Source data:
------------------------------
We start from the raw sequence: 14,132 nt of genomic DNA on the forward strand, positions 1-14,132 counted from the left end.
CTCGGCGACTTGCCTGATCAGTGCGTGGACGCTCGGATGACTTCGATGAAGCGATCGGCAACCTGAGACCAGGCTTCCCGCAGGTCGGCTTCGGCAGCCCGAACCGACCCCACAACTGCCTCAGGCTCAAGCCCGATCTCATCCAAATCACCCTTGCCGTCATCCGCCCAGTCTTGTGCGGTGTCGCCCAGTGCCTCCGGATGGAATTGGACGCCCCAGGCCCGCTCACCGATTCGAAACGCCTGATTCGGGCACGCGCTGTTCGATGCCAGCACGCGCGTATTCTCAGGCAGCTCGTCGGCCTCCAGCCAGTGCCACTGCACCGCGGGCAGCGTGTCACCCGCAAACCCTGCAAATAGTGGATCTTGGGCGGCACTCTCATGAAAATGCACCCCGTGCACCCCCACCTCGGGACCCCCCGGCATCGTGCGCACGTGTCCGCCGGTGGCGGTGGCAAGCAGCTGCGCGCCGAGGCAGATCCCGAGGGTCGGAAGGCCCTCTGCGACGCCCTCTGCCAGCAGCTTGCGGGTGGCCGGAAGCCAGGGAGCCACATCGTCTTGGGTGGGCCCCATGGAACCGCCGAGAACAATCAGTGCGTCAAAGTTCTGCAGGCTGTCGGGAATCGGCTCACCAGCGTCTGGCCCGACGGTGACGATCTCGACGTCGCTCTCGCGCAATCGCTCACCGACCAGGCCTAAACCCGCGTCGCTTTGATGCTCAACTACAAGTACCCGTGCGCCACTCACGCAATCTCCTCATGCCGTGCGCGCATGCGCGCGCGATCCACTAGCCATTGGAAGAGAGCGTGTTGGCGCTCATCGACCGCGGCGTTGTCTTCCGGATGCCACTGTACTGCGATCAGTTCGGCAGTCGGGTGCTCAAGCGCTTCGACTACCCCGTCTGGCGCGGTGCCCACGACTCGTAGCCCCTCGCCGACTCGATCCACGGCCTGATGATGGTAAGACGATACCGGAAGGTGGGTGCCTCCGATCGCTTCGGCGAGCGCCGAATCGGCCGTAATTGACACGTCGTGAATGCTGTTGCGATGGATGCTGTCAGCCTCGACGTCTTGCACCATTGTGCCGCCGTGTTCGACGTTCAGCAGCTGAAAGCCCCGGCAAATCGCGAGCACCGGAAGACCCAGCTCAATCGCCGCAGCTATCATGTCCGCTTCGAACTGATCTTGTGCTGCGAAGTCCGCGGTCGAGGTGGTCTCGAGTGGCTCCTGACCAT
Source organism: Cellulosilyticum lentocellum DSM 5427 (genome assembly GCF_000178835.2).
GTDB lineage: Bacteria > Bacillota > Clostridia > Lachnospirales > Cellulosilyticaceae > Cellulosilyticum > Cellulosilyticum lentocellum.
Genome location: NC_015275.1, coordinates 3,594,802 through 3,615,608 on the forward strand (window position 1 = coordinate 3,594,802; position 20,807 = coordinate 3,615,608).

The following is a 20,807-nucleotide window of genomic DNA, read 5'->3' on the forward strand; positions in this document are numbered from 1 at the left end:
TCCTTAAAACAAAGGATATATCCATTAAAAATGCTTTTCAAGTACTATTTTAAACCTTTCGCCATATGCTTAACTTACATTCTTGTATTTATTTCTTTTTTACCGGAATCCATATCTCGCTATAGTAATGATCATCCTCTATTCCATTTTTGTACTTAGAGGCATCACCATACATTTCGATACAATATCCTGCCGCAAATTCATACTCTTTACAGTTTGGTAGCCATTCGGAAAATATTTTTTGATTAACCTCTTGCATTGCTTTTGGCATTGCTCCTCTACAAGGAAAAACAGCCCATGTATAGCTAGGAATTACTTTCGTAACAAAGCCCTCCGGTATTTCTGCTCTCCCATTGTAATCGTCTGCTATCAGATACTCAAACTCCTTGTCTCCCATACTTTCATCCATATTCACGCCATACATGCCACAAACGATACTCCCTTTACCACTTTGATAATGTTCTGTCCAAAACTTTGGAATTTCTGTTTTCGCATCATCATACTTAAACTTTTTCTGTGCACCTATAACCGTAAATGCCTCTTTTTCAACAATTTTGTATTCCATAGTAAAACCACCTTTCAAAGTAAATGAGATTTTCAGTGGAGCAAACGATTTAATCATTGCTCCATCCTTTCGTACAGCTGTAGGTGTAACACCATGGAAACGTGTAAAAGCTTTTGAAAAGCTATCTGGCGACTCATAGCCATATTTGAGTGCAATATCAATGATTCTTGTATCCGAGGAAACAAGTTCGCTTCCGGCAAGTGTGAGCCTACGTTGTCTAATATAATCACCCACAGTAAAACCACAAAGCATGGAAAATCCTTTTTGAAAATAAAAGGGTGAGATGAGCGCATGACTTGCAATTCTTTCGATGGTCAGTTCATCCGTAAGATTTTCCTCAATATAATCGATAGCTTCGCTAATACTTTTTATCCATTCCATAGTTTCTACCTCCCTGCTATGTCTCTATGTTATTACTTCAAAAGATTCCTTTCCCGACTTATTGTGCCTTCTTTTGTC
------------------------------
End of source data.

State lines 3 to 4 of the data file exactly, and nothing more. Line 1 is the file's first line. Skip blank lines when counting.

Source organism: Cellulosilyticum lentocellum DSM 5427 (genome assembly GCF_000178835.2).
GTDB lineage: Bacteria > Bacillota > Clostridia > Lachnospirales > Cellulosilyticaceae > Cellulosilyticum > Cellulosilyticum lentocellum.